It's the early days of the F.B.I. - federal agents working for the Department of Justice. Though they've got limited powers - they don't carry weapons and have to get local police approval ... See full summary »
After the WWI Armistice Lloyd Hart goes back to practice law, former saloon keeper George Hally turns to bootlegging, and out-of-work Eddie Bartlett becomes a cab driver. Eddie builds a fleet of cabs through delivery of bootleg liquor and hires Lloyd as his lawyer. George becomes Eddie's partner and the rackets flourish until love and rivalry interfere.Written by
Ed Stephan <email@example.com>
This film started a nostalgia craze. Disc jockeys began to run Roaring Twenties music. Producer Mark Hellinger was an important guest on singer Bing Crosby's Kraft Music Hall radio show and singer Kate Smith promoted the film on all of her radio programs. Both Life and Look magazines published "Roaring Twenties" layouts. See more »
When Jean is singing "It Had to Be You" as Eddie and George hijack trucks from a warehouse, Panama is sitting at a table with her hands folded in front of her. The only thing on the table is a drink and what appears to be a center piece that could be a candle. Jean walks & sings her way thru the audience past Panama, until Jean's body blocks the camera's view of Panama for a brief moment. Then when Jean takes a step, for a split second, Panama can be seen, in the darkened background smoking. She was not holding a cigarette and there was no smoke from one in an ashtray, as Jean passed the table. A few moments later the song ends, there is a cut back to Panama and she is sitting in her original pose with hands clasped in front of her, again. See more »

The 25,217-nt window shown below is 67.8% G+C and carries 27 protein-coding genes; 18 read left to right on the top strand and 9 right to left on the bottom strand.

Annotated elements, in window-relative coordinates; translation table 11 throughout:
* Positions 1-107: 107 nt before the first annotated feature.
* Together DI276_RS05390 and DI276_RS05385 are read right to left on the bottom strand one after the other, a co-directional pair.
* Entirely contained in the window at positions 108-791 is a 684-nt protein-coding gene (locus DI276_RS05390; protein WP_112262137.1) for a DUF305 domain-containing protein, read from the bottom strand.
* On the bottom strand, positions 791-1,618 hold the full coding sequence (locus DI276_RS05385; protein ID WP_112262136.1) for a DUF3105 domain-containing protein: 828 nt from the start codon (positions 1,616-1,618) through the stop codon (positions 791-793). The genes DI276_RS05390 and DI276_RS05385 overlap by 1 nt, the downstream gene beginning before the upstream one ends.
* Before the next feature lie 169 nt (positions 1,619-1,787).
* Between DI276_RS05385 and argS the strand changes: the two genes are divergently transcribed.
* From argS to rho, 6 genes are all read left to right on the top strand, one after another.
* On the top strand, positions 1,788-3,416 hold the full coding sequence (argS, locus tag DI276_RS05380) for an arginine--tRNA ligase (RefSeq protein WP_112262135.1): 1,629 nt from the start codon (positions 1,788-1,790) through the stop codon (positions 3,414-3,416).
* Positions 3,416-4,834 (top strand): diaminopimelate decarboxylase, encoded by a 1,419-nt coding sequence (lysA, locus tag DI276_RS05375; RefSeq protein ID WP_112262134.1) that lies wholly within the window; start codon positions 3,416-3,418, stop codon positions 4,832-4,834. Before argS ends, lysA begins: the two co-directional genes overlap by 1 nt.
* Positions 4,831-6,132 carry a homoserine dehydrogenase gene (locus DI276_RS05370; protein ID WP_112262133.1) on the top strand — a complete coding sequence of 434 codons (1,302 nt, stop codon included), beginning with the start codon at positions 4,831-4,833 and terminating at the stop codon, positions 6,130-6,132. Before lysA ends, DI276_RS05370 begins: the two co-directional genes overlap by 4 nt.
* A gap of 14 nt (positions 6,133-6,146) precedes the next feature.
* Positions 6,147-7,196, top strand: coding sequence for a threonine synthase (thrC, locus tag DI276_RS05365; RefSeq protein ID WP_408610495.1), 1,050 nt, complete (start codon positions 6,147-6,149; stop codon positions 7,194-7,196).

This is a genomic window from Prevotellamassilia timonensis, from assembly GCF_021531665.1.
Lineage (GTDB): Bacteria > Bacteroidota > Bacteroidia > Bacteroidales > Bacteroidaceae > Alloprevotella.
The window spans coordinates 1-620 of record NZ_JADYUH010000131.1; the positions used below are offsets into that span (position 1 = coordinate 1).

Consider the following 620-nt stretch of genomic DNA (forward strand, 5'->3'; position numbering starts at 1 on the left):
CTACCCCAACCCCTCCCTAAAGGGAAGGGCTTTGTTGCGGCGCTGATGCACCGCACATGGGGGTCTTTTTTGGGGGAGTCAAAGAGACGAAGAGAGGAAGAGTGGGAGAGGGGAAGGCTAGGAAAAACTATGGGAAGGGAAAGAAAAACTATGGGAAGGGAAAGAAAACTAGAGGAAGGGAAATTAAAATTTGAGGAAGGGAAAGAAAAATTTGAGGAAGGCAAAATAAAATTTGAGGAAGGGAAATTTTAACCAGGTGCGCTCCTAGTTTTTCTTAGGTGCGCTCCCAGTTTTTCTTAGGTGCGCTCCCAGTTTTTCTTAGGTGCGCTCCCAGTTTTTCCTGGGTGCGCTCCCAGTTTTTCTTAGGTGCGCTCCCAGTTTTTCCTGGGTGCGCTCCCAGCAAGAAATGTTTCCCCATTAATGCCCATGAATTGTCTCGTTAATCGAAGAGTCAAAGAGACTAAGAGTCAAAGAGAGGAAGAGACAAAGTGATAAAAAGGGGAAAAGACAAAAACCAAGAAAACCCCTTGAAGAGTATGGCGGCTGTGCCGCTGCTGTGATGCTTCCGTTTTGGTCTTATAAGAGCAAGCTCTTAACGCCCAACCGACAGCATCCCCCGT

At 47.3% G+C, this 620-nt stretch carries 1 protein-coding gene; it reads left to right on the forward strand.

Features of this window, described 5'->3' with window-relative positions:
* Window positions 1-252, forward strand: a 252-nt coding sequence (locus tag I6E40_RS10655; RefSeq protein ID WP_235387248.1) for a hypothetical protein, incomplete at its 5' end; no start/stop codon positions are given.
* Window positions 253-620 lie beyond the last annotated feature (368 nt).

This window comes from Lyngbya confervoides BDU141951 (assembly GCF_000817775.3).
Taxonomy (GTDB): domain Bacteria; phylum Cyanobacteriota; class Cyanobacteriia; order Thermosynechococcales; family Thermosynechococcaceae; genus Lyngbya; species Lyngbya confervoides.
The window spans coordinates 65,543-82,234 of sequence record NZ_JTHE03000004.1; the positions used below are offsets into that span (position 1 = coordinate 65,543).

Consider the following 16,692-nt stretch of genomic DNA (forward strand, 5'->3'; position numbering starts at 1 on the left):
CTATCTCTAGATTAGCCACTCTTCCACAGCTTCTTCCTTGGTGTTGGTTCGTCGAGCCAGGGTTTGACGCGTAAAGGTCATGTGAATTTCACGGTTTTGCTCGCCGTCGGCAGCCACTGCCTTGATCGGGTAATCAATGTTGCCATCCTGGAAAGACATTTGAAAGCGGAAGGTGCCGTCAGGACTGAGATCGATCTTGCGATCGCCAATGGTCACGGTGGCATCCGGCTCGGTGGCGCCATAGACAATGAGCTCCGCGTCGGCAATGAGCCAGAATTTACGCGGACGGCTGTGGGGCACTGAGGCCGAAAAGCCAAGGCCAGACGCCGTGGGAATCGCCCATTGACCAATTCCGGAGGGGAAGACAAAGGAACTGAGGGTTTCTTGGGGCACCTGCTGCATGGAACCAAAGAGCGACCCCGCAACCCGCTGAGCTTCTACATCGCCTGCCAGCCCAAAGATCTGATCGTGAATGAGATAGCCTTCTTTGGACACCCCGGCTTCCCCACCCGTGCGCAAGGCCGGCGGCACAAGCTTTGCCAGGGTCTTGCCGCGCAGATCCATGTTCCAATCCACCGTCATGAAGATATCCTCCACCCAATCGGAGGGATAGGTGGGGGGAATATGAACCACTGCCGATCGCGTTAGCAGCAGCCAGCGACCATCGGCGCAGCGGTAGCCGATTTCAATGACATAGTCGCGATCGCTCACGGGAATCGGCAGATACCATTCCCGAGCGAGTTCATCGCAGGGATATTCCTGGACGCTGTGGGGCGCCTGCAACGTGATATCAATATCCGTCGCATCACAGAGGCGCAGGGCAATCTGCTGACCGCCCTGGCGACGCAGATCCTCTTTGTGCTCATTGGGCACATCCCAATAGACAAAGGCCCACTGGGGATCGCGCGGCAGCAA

[the men are taking cover in a bombed-out farmhouse, shooting at German soldiers somewhere off-screen. Lloyd takes aim at a German soldier, but hesitates, then lowers his rifle]
Whatsa' matta', "Harvard," did you lose the Heine?
No... but he looks like a kid, about 15 years old.
[Aims his rifle and without any hesitation shoots the young German soldier]
He won't be sixteen.
[Seconds later, a fellow soldier rushes in to tell them the war is over, the Armistice has been signed]
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Not as well remembered as "Little Caesar" or "Public Enemy," "The Roaring Twenties" is the culmination of a decade's worth of Warner Brothers gangster films. It was also James Cagney's last tough guy role at the studio for almost a decade.
Cagney is criticized by some in this one for not packing the cinematic punch he did in "Public Enemy" or "White Heat." But this film was the brain child of former Broadway columnist Mark Hellinger and was written as almost an ode to the Damon Runion-like characters Hellinger knew when he prowled the great white way during the 20s. Hellinger was a regular at the famous El Fey club and friend of Texas Guinan, the wild saloon hostess who personified the twenties. Cagney's good/bad guy character, Eddie Bartlett, was in fact based on Larry Fay, the cab driver turned bootlegger who opened the El Fey and hired Guinan as his hostess. Fay is also believed to have been one of the inspirations for F. Scott Fitzgerald's "The Great Gatsby." Bartlett is meant to symbolize,not a psychotic criminal, but more the social confusion that resultedfrom the passage of a highly unpopular law meant to regulate character,which wound up having the absolute opposite effect, spawning an era of lawlessness.
Although Cagney dominates every scene he is in, the more ominous gangster in the film is played by Humphrey Bogart in one of his best performances prior to assuming character roles in the late 40s. His trigger happy hood was probably fashioned after Owen "Ownie the Killer" Madden, the bootlegger who bought into Harlem's Cotton Club and formed a loose alliance with Fay.
Strong supporting work comes from Gladys George, who plays Panama Smith, the Texas Guinan character.
This picture is slick, well produced, uniformly well acted under the direction of action specialist Raoul Walsh and features some great Cagney stick. When he exploded on screen, there was no one like him.
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